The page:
Software Defined Networking technology is maturing and there are several real world use cases, but for most shops it is still a question of figuring out how we get there from here. In this Network World special report we analyze the promise and the options:
When getting to know software defined networking, you'll encounter a number of terms that are used in conjunction with the technology. Some of the terms are unique to SDN, while others describe technologies that, while not unique, are frequently used in SDN designs.
The third annual Open Networking Summit, an SDN conference organized by the Open Networking Foundation, convened this week just after ONF members Cisco and IBM unveiled a separate effort to define an open source SDN framework.
One gauge of industry progress on the software-defined networking front is the momentum of the Open Networking Foundation (ONF), the user-lead group that is spelling out the core SDN standards and championing the cause.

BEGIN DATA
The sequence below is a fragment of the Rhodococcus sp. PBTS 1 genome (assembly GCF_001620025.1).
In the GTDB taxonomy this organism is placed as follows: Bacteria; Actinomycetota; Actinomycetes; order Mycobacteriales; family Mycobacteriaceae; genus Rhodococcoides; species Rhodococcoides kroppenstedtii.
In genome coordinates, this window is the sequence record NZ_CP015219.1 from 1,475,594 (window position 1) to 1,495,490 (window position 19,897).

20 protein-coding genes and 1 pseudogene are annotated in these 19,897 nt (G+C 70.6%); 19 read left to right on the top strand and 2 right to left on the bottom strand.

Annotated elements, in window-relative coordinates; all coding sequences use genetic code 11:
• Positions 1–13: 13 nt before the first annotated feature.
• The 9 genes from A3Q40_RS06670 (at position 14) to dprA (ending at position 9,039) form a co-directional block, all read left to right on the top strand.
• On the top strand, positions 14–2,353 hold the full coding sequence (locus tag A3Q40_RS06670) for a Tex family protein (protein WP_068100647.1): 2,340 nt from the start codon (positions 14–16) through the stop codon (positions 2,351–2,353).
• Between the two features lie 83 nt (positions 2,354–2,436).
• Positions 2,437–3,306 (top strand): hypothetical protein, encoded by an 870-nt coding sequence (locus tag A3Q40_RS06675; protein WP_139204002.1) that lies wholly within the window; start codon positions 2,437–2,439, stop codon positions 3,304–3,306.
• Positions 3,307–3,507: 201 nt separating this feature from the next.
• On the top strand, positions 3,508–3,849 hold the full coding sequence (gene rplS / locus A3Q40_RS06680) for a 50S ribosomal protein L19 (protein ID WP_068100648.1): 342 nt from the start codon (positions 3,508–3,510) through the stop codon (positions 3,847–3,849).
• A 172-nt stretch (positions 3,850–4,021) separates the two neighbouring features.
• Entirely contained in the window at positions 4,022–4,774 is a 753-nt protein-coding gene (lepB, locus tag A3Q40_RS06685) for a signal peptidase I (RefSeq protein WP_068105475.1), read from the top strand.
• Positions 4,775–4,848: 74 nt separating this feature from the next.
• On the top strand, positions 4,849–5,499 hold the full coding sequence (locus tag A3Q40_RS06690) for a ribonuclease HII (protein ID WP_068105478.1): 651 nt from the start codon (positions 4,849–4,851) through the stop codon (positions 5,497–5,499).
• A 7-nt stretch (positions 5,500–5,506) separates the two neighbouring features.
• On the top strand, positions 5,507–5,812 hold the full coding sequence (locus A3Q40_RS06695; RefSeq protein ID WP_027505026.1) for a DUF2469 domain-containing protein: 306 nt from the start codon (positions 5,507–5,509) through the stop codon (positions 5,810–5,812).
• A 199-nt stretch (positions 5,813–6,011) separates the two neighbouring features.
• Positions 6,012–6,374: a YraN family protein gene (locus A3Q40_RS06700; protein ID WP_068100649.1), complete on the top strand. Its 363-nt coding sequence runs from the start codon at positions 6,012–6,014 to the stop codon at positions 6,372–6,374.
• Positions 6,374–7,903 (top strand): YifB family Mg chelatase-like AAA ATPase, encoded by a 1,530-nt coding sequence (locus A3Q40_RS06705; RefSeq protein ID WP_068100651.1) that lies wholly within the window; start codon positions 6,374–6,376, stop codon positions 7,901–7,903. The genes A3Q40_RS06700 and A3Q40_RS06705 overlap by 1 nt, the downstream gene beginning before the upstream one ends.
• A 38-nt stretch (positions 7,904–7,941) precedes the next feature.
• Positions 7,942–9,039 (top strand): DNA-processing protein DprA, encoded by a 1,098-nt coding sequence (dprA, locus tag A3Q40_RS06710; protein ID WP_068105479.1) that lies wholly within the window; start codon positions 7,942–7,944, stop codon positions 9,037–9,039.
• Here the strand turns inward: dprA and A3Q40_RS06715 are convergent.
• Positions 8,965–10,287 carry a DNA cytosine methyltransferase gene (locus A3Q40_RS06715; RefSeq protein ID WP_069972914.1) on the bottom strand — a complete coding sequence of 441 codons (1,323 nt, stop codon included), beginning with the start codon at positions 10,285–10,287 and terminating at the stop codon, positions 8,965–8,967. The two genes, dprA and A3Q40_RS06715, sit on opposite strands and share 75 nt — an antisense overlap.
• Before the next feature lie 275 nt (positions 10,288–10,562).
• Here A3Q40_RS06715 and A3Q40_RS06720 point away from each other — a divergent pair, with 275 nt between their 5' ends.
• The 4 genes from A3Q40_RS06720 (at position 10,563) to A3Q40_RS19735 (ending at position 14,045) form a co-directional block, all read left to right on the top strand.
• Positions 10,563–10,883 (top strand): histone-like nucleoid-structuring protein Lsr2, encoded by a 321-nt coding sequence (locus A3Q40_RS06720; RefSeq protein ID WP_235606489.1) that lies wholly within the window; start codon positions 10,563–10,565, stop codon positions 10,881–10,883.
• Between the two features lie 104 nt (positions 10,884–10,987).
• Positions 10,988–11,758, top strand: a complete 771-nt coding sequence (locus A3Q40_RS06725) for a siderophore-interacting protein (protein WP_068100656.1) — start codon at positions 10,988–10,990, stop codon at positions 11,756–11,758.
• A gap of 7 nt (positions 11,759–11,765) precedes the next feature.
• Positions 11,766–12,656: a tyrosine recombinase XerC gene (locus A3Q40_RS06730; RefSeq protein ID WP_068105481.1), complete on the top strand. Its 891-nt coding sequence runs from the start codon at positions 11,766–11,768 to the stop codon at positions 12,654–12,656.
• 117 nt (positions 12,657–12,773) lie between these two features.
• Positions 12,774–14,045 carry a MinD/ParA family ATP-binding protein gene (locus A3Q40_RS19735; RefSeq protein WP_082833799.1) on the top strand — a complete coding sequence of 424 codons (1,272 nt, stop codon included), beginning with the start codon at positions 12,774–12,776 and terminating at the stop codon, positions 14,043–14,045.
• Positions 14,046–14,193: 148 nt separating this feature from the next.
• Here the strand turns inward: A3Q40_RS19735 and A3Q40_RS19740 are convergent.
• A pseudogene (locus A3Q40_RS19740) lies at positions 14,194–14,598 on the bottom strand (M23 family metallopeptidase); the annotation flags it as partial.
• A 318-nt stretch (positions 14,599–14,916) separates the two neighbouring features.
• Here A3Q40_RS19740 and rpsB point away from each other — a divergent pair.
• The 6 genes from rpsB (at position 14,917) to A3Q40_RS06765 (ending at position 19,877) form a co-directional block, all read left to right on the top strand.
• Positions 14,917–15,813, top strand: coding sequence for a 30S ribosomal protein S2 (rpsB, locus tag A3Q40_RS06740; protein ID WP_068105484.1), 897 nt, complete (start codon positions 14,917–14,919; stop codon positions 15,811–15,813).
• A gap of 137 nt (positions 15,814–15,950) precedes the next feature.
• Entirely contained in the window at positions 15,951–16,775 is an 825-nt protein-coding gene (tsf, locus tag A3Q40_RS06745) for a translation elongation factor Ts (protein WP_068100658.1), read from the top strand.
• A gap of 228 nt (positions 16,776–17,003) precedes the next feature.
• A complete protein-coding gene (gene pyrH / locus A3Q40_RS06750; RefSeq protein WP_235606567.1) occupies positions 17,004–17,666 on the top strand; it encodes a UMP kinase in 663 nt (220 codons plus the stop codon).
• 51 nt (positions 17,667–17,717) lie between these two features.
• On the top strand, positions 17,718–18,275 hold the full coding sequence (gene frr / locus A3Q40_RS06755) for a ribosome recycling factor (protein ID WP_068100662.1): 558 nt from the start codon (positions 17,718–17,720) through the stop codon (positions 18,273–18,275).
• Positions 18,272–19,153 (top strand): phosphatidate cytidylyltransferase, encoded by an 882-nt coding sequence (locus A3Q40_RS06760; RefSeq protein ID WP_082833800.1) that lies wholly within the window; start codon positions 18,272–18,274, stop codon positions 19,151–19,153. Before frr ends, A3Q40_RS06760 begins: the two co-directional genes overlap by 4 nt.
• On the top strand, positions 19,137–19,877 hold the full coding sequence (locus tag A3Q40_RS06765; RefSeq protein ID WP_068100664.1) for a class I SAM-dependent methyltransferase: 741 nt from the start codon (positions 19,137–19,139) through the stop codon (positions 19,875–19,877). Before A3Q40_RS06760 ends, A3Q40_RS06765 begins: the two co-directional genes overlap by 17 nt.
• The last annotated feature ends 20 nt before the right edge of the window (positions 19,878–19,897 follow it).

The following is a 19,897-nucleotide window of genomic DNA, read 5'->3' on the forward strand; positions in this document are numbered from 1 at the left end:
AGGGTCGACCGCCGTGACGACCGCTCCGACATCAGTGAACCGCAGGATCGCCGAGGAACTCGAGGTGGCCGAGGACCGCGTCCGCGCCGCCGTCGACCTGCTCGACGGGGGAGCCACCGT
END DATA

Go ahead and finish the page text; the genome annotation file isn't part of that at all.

Software-defined networking (SDN) is the hottest thing going today, but there is considerable confusion surrounding everything from the definition of the term to the different architectures and technologies suppliers are putting forward.
One of the key challenges confronting potential users of software-defined networking is discerning the specific value of particular SDN controllers. Controllers, after all, play critical role as the key arbiter between network applications and network infrastructure.
If you aren't intimately familiar with software defined networking, don't fret. Only 10 per cent of 450 IT practitioners at a recent Network World event raised their hands when asked if they understand SDN. But if the emerging technology lives up to its promise to redefine networking as we know it, there is no time like the present to dig in and learn more.
What of the oft-mentioned northbound APIs that will let applications tell the controller what they need from the network? What kind of progress is the Open Networking Foundation making on that front? Network World Editor in Chief John Dix put the question to Robert Sherwood, CTO of Big Switch Networks and head of the ONF's Architecture and Framework Working Group.